I had never heard of Ijeoma Oluo before reading Mark Leviton’s shocking interview, but after I finished it I thought, “Wow. Here’s somebody we need to pay attention to.”
I’m a white woman of privilege who has mentored an African American single mom for the past two years. I’ve felt quite smug about how much more I know about racism than most white people. For example, I have realized that, even though her children are every bit as bright and lovable as my grandchildren, they are immersed in poverty and may never break out of it.
But Oluo made me realize how little I actually comprehend. If her own white mother doesn’t get it, how could I?
Ijeoma Oluo is obsessed with race. In a tweet she describes visiting a Cracker Barrel restaurant and “looking at the sea of white folk in cowboy hats & wondering ‘will they let my black ass walk out of here?’ ” This is a sweeping, negative generalization. She has no idea what goes on in the minds of those around her. It’s likely Oluo was not their focus; they were probably thinking about their own lives and problems. She assumed the worst because they were white and wearing cowboy hats.
Oluo seems to project her own anger, insecurity, and victimization on others. Racism exists in the U.S., but it is not confined to white people.
As a black man, I agree with several points Sister Ijeoma addressed, but I found her approach to be harsh at times. Referring to white people as automatically racist makes it difficult for us to interact with those who do see us as equals.
Yes, racial biases exist because of social and economic differences and will continue until those social and economic systems change. Those with the power to institute such changes often have white faces. But that doesn’t mean all white people are complicit. The need to find racism in every interaction with a white person is a roadblock. We can’t make white people feel guilty for being white and then demand their help.
We should require white people to understand the harm racism has done and the need to end it. But it’s wrong to compare whites today with those responsible for the horrors of slavery. That approach is likely to create adversaries instead of allies.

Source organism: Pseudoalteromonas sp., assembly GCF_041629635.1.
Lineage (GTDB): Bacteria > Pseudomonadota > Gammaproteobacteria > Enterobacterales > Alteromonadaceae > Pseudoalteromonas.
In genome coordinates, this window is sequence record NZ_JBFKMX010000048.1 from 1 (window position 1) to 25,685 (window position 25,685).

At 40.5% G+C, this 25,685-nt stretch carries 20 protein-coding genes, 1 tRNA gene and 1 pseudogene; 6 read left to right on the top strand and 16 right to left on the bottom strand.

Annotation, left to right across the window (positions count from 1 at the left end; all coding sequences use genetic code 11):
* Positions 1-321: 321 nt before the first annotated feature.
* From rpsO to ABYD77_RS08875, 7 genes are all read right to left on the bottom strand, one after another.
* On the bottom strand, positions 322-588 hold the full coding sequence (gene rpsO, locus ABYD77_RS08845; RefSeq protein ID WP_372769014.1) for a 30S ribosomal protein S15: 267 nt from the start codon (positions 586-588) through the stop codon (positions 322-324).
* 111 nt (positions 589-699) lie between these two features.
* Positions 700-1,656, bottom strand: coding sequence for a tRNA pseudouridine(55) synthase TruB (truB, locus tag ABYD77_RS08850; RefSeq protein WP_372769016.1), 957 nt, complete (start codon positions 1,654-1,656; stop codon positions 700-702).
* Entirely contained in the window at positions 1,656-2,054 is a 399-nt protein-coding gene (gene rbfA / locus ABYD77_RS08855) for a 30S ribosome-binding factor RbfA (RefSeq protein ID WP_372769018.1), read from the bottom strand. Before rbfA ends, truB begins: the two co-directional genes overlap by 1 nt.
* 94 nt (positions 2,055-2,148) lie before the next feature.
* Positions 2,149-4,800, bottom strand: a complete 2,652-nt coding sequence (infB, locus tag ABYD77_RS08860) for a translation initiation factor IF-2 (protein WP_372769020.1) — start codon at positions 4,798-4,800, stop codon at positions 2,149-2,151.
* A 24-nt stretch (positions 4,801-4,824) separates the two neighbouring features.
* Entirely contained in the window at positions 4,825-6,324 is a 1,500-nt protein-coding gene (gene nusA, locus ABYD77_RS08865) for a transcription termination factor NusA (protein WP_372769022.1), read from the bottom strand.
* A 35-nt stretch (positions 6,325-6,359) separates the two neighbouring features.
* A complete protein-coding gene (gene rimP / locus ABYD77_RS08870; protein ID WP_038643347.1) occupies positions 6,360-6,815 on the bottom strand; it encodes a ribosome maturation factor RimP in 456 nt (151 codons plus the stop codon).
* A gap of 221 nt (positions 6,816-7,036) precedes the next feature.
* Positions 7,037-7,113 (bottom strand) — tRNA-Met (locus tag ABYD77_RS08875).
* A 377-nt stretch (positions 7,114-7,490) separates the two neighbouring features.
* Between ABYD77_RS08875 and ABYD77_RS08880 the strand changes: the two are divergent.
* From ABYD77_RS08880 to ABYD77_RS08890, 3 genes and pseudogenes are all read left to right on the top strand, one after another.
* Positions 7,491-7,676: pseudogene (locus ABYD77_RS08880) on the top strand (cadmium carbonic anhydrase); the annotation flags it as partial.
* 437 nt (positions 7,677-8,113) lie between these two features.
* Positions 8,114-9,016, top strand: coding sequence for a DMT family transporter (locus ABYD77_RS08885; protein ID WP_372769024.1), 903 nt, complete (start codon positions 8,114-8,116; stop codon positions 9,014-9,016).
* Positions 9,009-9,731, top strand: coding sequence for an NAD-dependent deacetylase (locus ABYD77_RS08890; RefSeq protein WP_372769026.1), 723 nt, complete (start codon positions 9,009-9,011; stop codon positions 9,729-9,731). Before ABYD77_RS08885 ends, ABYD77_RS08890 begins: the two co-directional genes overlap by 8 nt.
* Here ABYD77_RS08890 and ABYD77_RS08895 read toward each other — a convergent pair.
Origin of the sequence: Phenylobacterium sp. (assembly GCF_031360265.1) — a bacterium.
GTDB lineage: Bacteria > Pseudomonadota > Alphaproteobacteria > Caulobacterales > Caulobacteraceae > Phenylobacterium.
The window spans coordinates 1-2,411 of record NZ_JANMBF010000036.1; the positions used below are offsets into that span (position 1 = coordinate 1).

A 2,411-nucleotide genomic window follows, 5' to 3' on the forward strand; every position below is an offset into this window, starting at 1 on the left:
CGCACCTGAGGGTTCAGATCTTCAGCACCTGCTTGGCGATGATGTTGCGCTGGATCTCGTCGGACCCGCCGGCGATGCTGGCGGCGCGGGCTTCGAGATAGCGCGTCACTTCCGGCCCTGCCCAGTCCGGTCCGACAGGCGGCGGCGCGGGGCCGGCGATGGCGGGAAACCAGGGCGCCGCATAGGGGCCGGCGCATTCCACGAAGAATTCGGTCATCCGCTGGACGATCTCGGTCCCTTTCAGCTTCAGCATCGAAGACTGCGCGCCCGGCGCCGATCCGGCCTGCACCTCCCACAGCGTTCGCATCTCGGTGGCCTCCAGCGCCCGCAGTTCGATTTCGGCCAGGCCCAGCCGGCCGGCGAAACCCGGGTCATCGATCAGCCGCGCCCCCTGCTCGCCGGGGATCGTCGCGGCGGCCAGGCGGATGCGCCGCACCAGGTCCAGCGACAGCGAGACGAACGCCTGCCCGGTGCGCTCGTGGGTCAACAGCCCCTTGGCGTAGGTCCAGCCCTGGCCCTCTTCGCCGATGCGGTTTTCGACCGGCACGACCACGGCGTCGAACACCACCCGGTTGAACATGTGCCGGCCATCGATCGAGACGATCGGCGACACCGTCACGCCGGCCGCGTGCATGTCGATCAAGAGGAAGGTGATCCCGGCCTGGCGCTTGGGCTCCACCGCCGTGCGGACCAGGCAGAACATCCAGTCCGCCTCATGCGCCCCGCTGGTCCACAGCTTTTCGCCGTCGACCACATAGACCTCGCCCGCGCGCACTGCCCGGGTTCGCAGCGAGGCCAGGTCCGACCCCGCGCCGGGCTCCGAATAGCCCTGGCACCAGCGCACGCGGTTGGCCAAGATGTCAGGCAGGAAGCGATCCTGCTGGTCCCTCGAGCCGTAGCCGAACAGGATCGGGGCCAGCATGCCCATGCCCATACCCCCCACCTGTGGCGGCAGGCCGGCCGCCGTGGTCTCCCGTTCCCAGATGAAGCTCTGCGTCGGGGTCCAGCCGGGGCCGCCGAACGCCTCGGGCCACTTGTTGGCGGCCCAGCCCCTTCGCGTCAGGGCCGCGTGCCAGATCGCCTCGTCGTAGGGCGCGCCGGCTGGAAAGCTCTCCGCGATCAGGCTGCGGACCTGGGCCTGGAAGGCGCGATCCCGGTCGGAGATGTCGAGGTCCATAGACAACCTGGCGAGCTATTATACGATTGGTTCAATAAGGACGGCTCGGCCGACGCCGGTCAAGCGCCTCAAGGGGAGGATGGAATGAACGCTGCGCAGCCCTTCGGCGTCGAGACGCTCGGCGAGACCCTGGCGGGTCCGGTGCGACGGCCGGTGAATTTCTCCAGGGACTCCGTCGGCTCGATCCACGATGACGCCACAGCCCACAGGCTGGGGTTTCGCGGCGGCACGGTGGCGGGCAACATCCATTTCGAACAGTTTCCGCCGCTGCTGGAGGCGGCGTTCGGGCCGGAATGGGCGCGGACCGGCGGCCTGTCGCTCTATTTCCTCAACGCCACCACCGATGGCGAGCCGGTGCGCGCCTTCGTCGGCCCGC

As a white man who grew up in predominantly black projects in Nashville, Tennessee; who has black family members; and who’s been in a largely black prison for the last three years, I still have a lot to learn. “White Lies” is an eye-opener for me and, I am sure, for others as well.
All I ask is: What can I do from prison to stand up to racism, other than share this interview with others?
I loved Piper Vignette’s writing in her essay “The Ghost of a Boy” [December 2018] but was bothered by her characterization of mental illness. A person with a mental illness is not “broken.” It is not correct to say a person “is bipolar.” Would you say a person “is diabetes” or “is cancer”? Rather, a person has bipolar disorder — or, more preferable, “has been diagnosed with.” These labels are flawed, and the stigmas attached to them are persistent.
Piper Vignette responds:
I agree with John Elliott, even though I do say, “I’m diabetic.” My body destroyed part of itself. Sometimes things just break inside of us.
However we’re labeled, or not labeled, Luke and I both require medication. I’m not a mental-health professional. I can only speak to my experience as a woman in love.
Emily Mitchell’s “On Becoming a Cat” [December 2018] is one of the best stories you have published in the last few years. I am starting with step number one right away: teaching myself to hear the “celestial harmonies.” I’m pretty sure I can do it. Call me crazy, but the final step — shedding my old form and transforming into a cat — doesn’t seem like it’s going to be all that difficult.